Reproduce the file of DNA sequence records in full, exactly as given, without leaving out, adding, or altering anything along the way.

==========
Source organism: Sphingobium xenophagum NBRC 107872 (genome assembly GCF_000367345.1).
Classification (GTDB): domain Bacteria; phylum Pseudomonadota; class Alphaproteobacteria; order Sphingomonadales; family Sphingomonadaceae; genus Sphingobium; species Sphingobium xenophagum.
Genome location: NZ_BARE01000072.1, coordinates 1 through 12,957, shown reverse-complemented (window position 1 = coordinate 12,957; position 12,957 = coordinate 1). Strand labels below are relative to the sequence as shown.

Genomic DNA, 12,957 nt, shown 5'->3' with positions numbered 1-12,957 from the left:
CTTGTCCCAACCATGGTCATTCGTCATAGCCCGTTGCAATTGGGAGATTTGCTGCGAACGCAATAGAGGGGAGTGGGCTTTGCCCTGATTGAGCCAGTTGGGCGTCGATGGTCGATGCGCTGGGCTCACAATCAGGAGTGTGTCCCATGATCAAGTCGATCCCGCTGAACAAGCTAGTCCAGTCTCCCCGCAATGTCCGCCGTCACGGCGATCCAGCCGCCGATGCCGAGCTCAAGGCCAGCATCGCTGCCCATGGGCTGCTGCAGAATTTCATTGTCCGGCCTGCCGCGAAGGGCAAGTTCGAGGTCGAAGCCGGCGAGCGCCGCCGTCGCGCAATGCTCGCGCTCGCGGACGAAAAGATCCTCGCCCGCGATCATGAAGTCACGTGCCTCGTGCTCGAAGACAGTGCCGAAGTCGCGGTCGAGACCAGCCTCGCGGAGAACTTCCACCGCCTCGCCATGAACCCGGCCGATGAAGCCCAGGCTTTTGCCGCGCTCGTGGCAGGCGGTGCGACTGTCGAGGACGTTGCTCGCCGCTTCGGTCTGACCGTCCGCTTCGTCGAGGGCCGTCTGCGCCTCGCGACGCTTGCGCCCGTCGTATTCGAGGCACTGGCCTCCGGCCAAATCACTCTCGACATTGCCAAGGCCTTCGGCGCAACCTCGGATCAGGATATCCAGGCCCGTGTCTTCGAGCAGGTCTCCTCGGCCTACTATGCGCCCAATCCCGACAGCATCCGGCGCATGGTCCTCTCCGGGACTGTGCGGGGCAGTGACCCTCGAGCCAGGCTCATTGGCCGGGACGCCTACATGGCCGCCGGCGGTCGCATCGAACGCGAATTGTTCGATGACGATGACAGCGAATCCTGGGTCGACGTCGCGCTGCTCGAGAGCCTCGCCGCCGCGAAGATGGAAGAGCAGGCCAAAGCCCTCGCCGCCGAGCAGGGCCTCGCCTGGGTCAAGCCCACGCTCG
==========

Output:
Source organism: Sphingobium xenophagum NBRC 107872 (genome assembly GCF_000367345.1).
Classification (GTDB): domain Bacteria; phylum Pseudomonadota; class Alphaproteobacteria; order Sphingomonadales; family Sphingomonadaceae; genus Sphingobium; species Sphingobium xenophagum.
Genome location: NZ_BARE01000072.1, coordinates 1 through 12,957, shown reverse-complemented (window position 1 = coordinate 12,957; position 12,957 = coordinate 1). Strand labels below are relative to the sequence as shown.

Genomic DNA, 12,957 nt, shown 5'->3' with positions numbered 1-12,957 from the left:
CTTGTCCCAACCATGGTCATTCGTCATAGCCCGTTGCAATTGGGAGATTTGCTGCGAACGCAATAGAGGGGAGTGGGCTTTGCCCTGATTGAGCCAGTTGGGCGTCGATGGTCGATGCGCTGGGCTCACAATCAGGAGTGTGTCCCATGATCAAGTCGATCCCGCTGAACAAGCTAGTCCAGTCTCCCCGCAATGTCCGCCGTCACGGCGATCCAGCCGCCGATGCCGAGCTCAAGGCCAGCATCGCTGCCCATGGGCTGCTGCAGAATTTCATTGTCCGGCCTGCCGCGAAGGGCAAGTTCGAGGTCGAAGCCGGCGAGCGCCGCCGTCGCGCAATGCTCGCGCTCGCGGACGAAAAGATCCTCGCCCGCGATCATGAAGTCACGTGCCTCGTGCTCGAAGACAGTGCCGAAGTCGCGGTCGAGACCAGCCTCGCGGAGAACTTCCACCGCCTCGCCATGAACCCGGCCGATGAAGCCCAGGCTTTTGCCGCGCTCGTGGCAGGCGGTGCGACTGTCGAGGACGTTGCTCGCCGCTTCGGTCTGACCGTCCGCTTCGTCGAGGGCCGTCTGCGCCTCGCGACGCTTGCGCCCGTCGTATTCGAGGCACTGGCCTCCGGCCAAATCACTCTCGACATTGCCAAGGCCTTCGGCGCAACCTCGGATCAGGATATCCAGGCCCGTGTCTTCGAGCAGGTCTCCTCGGCCTACTATGCGCCCAATCCCGACAGCATCCGGCGCATGGTCCTCTCCGGGACTGTGCGGGGCAGTGACCCTCGAGCCAGGCTCATTGGCCGGGACGCCTACATGGCCGCCGGCGGTCGCATCGAACGCGAATTGTTCGATGACGATGACAGCGAATCCTGGGTCGACGTCGCGCTGCTCGAGAGCCTCGCCGCCGCGAAGATGGAAGAGCAGGCCAAAGCCCTCGCCGCCGAGCAGGGCCTCGCCTGGGTCAAGCCCACGCTCG